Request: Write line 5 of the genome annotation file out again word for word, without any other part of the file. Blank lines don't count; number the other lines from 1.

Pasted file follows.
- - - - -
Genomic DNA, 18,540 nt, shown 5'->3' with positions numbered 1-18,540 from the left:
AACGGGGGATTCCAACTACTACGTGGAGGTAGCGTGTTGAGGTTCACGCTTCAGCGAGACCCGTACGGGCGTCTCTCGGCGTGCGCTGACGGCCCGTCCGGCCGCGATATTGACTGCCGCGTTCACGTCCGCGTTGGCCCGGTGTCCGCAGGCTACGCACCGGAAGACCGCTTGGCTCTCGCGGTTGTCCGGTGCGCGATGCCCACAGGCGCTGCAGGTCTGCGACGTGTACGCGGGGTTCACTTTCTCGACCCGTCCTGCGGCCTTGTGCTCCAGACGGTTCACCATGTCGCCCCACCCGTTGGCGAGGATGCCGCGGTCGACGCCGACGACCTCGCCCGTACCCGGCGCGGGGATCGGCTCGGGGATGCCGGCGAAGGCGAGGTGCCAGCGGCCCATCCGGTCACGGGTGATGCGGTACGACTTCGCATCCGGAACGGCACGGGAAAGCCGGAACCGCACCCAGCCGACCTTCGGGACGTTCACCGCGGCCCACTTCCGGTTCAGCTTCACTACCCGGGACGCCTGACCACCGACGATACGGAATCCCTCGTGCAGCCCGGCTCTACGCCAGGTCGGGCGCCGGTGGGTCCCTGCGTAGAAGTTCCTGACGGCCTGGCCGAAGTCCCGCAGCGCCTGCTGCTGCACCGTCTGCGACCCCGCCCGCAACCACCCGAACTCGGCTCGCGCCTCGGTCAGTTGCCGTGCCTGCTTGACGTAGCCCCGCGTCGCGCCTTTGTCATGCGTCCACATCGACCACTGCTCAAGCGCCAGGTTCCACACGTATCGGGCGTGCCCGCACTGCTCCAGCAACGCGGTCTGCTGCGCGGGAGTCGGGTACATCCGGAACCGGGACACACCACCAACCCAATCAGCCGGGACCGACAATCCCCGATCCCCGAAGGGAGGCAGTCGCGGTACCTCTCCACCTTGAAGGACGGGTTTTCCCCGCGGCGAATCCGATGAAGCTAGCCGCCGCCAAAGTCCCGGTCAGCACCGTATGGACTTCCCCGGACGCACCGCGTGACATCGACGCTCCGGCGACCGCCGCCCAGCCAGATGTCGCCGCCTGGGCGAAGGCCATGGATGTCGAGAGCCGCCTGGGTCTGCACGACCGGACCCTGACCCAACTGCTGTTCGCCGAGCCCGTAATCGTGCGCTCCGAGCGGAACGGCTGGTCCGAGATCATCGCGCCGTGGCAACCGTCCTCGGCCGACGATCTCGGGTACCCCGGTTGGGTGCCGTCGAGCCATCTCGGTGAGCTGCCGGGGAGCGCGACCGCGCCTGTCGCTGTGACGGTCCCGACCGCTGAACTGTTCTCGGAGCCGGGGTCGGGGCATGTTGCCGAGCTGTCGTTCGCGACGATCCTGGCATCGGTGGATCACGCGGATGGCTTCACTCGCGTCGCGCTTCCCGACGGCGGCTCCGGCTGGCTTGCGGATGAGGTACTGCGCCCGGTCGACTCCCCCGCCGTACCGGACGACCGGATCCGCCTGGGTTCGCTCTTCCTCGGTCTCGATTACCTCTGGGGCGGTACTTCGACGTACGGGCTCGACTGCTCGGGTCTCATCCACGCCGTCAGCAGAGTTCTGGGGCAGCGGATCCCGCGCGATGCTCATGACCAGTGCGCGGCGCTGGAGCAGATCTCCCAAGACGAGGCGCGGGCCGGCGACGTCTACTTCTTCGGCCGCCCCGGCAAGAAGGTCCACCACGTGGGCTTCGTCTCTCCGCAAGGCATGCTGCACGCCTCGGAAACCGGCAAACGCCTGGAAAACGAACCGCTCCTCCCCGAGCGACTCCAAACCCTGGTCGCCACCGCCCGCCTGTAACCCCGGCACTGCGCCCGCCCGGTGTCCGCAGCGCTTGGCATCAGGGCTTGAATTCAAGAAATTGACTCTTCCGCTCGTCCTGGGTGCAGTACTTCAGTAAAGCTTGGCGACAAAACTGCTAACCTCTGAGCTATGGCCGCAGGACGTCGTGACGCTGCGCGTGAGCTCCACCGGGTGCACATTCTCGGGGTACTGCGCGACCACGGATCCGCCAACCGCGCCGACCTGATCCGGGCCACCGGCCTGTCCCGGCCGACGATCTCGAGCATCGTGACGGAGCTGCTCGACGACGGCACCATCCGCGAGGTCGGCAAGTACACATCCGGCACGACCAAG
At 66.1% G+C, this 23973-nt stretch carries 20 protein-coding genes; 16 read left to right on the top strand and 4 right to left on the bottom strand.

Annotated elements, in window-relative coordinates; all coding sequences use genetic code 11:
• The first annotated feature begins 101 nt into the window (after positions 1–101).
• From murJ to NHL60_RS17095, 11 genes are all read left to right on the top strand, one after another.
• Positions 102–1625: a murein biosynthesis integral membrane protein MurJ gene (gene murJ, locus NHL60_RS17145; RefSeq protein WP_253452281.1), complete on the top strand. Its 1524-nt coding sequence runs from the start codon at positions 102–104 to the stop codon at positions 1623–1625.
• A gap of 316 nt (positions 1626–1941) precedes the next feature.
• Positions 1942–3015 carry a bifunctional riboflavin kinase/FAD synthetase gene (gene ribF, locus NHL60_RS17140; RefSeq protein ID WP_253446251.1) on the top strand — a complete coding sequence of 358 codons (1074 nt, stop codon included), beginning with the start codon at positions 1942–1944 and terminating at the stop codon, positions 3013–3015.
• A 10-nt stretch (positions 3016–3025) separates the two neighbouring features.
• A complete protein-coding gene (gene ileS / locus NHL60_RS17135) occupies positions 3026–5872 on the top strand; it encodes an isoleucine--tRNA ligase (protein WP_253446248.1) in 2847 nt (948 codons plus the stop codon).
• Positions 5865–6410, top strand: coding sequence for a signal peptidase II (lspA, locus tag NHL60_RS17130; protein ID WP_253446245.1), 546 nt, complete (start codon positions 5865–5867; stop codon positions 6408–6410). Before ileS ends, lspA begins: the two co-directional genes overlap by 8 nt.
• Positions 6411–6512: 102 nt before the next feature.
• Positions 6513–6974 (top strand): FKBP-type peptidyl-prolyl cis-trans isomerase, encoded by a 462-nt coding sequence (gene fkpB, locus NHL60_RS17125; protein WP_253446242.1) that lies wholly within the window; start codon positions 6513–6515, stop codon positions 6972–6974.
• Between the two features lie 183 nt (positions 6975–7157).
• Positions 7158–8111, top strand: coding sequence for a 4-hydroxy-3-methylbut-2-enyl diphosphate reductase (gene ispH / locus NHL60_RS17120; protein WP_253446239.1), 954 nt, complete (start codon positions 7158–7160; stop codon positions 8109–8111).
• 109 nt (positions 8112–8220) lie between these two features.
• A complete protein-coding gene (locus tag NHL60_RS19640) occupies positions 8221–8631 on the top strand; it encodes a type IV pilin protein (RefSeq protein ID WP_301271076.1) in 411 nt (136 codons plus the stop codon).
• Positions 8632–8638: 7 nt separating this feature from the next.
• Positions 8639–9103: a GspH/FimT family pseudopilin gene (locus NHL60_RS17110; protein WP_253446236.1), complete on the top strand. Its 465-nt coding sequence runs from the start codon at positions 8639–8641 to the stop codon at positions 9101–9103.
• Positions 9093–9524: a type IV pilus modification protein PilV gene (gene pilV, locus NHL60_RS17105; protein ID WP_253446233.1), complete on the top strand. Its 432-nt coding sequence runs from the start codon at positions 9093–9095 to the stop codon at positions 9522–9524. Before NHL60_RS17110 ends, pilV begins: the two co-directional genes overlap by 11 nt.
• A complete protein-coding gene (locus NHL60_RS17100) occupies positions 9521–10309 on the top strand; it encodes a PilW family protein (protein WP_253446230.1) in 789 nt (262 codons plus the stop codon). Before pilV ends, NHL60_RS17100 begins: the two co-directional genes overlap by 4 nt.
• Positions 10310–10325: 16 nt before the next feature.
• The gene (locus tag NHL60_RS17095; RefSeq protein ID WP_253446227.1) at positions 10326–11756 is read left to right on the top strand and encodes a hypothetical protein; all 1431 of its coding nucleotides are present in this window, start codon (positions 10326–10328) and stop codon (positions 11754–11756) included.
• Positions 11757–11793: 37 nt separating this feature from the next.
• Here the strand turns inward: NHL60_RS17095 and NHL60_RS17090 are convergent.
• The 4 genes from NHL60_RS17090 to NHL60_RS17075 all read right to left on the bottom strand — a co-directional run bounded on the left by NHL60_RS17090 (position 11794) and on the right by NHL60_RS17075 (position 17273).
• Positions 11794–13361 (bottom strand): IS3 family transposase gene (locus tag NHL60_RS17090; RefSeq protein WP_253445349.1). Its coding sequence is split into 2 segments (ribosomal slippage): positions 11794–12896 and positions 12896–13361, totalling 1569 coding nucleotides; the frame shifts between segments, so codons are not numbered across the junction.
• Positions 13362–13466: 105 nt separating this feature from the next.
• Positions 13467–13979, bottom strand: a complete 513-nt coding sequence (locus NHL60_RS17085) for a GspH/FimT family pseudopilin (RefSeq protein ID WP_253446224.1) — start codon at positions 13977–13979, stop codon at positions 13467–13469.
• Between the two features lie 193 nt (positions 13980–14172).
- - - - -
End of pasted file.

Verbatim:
• The first annotated feature begins 101 nt into the window (after positions 1–101).